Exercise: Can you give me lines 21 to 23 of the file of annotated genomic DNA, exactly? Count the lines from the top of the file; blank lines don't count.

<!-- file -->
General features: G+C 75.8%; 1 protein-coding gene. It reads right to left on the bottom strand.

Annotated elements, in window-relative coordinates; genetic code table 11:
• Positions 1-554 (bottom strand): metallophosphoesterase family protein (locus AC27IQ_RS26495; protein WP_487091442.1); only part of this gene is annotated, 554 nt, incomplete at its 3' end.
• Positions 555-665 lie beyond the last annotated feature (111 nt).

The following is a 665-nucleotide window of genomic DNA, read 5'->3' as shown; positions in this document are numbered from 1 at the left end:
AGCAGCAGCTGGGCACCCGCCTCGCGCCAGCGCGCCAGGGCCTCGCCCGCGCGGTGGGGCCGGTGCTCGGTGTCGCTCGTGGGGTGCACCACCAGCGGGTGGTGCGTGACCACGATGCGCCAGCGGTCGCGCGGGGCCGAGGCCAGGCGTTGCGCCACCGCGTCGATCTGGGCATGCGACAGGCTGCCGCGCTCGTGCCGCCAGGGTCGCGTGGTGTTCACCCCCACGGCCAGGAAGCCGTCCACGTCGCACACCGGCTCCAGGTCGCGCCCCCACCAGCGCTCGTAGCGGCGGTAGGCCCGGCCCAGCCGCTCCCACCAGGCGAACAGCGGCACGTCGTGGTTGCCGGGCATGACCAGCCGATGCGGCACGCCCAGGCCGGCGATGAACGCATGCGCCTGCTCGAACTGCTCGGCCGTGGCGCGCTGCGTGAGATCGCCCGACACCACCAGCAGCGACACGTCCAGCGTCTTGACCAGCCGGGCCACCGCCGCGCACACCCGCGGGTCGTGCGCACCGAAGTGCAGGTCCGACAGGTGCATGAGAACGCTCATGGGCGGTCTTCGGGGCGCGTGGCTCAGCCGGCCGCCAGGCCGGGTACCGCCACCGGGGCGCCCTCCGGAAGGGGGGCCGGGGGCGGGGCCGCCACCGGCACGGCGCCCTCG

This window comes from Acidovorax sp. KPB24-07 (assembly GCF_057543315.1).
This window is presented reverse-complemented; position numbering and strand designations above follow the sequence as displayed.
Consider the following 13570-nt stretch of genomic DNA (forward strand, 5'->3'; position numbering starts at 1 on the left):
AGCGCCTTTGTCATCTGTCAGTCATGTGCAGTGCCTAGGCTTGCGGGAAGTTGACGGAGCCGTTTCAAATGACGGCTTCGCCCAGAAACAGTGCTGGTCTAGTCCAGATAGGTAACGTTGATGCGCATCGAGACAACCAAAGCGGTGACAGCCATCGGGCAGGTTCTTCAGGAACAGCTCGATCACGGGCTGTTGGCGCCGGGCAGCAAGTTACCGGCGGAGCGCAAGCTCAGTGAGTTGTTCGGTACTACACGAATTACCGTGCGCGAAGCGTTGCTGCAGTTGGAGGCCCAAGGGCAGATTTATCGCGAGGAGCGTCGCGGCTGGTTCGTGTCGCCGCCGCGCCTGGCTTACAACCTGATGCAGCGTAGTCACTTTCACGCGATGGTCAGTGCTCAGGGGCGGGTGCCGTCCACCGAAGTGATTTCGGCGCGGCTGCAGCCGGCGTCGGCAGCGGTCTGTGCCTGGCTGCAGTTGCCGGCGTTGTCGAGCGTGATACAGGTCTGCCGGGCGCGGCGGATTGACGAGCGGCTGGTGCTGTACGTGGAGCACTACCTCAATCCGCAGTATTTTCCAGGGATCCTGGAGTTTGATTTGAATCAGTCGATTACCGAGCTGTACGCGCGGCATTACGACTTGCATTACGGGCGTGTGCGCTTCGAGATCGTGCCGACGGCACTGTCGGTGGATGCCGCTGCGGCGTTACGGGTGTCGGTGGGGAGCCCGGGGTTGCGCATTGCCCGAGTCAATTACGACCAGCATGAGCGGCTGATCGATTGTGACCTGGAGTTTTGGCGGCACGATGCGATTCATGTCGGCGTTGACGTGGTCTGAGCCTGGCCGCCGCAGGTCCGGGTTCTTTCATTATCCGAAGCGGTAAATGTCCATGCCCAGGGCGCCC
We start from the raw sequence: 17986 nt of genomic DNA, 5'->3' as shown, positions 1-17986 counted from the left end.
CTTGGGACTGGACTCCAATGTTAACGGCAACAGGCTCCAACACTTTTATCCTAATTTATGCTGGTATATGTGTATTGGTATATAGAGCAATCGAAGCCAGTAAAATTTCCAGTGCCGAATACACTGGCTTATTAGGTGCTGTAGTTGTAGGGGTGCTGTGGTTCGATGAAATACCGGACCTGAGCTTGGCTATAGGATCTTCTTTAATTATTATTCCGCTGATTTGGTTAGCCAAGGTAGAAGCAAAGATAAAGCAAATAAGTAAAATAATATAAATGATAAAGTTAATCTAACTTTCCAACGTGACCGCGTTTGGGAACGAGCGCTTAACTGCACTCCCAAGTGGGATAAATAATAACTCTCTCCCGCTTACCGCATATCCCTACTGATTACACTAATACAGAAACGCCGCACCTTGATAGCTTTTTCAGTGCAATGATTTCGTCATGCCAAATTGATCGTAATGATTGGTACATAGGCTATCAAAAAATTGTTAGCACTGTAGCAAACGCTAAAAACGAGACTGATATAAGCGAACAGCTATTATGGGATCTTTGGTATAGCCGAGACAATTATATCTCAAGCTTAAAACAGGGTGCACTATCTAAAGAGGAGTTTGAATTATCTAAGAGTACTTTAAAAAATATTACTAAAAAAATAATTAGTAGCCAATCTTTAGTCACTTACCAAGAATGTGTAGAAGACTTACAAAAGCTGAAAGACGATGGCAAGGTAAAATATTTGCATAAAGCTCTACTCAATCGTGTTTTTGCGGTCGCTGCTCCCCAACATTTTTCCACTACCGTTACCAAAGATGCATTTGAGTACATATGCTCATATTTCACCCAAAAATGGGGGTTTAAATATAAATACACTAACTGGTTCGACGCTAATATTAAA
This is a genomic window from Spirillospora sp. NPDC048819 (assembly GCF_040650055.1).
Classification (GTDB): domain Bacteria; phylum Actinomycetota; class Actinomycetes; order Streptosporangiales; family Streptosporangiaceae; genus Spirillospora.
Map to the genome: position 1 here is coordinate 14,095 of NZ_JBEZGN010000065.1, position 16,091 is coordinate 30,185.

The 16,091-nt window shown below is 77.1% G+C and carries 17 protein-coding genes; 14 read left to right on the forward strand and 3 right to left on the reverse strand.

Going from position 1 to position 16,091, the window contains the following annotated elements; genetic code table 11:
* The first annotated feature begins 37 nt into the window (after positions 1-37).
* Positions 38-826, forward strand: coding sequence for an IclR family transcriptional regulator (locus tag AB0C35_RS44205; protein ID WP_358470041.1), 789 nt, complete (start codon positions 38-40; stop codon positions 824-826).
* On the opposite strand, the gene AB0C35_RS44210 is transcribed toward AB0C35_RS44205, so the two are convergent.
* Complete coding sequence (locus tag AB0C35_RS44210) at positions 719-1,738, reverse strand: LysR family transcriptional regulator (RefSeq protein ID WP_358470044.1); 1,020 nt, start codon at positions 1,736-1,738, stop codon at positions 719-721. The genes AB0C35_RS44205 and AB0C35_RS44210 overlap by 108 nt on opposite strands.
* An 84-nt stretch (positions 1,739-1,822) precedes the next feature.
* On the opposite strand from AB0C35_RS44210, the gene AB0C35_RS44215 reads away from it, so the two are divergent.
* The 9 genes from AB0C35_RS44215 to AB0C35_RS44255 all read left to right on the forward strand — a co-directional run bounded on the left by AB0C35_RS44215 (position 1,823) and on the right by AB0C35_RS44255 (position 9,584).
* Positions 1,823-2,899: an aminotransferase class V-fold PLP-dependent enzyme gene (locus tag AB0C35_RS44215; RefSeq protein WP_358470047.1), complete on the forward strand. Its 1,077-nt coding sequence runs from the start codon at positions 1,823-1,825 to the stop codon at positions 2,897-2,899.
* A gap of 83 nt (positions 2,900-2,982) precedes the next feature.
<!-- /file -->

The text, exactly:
* Complete coding sequence (locus tag AB0C35_RS44210) at positions 719-1,738, reverse strand: LysR family transcriptional regulator (RefSeq protein ID WP_358470044.1); 1,020 nt, start codon at positions 1,736-1,738, stop codon at positions 719-721. The genes AB0C35_RS44205 and AB0C35_RS44210 overlap by 108 nt on opposite strands.
* An 84-nt stretch (positions 1,739-1,822) precedes the next feature.
* On the opposite strand from AB0C35_RS44210, the gene AB0C35_RS44215 reads away from it, so the two are divergent.